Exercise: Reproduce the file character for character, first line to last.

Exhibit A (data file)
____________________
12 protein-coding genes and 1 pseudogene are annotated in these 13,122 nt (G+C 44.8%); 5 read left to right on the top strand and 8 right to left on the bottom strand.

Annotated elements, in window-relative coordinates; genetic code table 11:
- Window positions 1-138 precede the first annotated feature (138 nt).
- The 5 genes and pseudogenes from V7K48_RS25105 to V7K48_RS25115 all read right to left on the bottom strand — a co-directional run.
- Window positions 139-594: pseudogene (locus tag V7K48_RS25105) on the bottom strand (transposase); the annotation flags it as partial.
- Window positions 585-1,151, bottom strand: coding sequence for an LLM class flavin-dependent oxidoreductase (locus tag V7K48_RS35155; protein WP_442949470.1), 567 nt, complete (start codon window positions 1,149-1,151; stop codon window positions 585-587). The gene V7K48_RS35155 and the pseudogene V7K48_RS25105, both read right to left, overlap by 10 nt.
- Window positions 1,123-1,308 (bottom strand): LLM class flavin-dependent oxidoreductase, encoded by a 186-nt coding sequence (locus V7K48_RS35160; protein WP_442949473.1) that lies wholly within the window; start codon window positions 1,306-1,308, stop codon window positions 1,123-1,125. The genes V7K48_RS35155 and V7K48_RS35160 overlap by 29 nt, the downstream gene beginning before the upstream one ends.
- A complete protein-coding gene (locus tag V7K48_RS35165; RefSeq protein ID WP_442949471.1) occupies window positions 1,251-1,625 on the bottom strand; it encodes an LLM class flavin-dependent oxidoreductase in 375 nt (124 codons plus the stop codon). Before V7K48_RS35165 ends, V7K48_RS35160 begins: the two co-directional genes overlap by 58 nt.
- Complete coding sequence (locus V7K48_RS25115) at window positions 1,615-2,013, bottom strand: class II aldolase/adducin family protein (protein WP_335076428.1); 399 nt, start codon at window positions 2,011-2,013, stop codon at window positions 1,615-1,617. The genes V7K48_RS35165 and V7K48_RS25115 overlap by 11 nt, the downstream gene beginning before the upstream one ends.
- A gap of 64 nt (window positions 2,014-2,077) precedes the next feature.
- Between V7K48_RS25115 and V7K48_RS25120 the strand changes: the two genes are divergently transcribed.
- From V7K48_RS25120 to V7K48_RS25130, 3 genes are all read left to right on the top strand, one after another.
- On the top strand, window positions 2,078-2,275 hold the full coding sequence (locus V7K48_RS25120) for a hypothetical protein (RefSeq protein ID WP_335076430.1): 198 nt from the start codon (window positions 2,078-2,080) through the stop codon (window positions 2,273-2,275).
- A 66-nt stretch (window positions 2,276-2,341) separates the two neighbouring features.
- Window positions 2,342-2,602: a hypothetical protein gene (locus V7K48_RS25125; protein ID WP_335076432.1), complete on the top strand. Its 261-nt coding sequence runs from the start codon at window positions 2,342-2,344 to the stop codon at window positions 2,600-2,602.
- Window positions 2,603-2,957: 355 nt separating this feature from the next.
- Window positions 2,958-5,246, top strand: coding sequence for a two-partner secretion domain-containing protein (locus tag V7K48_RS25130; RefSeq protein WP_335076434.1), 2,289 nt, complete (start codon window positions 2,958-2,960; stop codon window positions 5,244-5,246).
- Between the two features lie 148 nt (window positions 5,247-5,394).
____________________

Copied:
12 protein-coding genes and 1 pseudogene are annotated in these 13,122 nt (G+C 44.8%); 5 read left to right on the top strand and 8 right to left on the bottom strand.

Annotated elements, in window-relative coordinates; genetic code table 11:
- Window positions 1-138 precede the first annotated feature (138 nt).
- The 5 genes and pseudogenes from V7K48_RS25105 to V7K48_RS25115 all read right to left on the bottom strand — a co-directional run.
- Window positions 139-594: pseudogene (locus tag V7K48_RS25105) on the bottom strand (transposase); the annotation flags it as partial.
- Window positions 585-1,151, bottom strand: coding sequence for an LLM class flavin-dependent oxidoreductase (locus tag V7K48_RS35155; protein WP_442949470.1), 567 nt, complete (start codon window positions 1,149-1,151; stop codon window positions 585-587). The gene V7K48_RS35155 and the pseudogene V7K48_RS25105, both read right to left, overlap by 10 nt.
- Window positions 1,123-1,308 (bottom strand): LLM class flavin-dependent oxidoreductase, encoded by a 186-nt coding sequence (locus V7K48_RS35160; protein WP_442949473.1) that lies wholly within the window; start codon window positions 1,306-1,308, stop codon window positions 1,123-1,125. The genes V7K48_RS35155 and V7K48_RS35160 overlap by 29 nt, the downstream gene beginning before the upstream one ends.
- A complete protein-coding gene (locus tag V7K48_RS35165; RefSeq protein ID WP_442949471.1) occupies window positions 1,251-1,625 on the bottom strand; it encodes an LLM class flavin-dependent oxidoreductase in 375 nt (124 codons plus the stop codon). Before V7K48_RS35165 ends, V7K48_RS35160 begins: the two co-directional genes overlap by 58 nt.
- Complete coding sequence (locus V7K48_RS25115) at window positions 1,615-2,013, bottom strand: class II aldolase/adducin family protein (protein WP_335076428.1); 399 nt, start codon at window positions 2,011-2,013, stop codon at window positions 1,615-1,617. The genes V7K48_RS35165 and V7K48_RS25115 overlap by 11 nt, the downstream gene beginning before the upstream one ends.
- A gap of 64 nt (window positions 2,014-2,077) precedes the next feature.
- Between V7K48_RS25115 and V7K48_RS25120 the strand changes: the two genes are divergently transcribed.
- From V7K48_RS25120 to V7K48_RS25130, 3 genes are all read left to right on the top strand, one after another.
- On the top strand, window positions 2,078-2,275 hold the full coding sequence (locus V7K48_RS25120) for a hypothetical protein (RefSeq protein ID WP_335076430.1): 198 nt from the start codon (window positions 2,078-2,080) through the stop codon (window positions 2,273-2,275).
- A 66-nt stretch (window positions 2,276-2,341) separates the two neighbouring features.
- Window positions 2,342-2,602: a hypothetical protein gene (locus V7K48_RS25125; protein ID WP_335076432.1), complete on the top strand. Its 261-nt coding sequence runs from the start codon at window positions 2,342-2,344 to the stop codon at window positions 2,600-2,602.
- Window positions 2,603-2,957: 355 nt separating this feature from the next.
- Window positions 2,958-5,246, top strand: coding sequence for a two-partner secretion domain-containing protein (locus tag V7K48_RS25130; RefSeq protein WP_335076434.1), 2,289 nt, complete (start codon window positions 2,958-2,960; stop codon window positions 5,244-5,246).
- Between the two features lie 148 nt (window positions 5,247-5,394).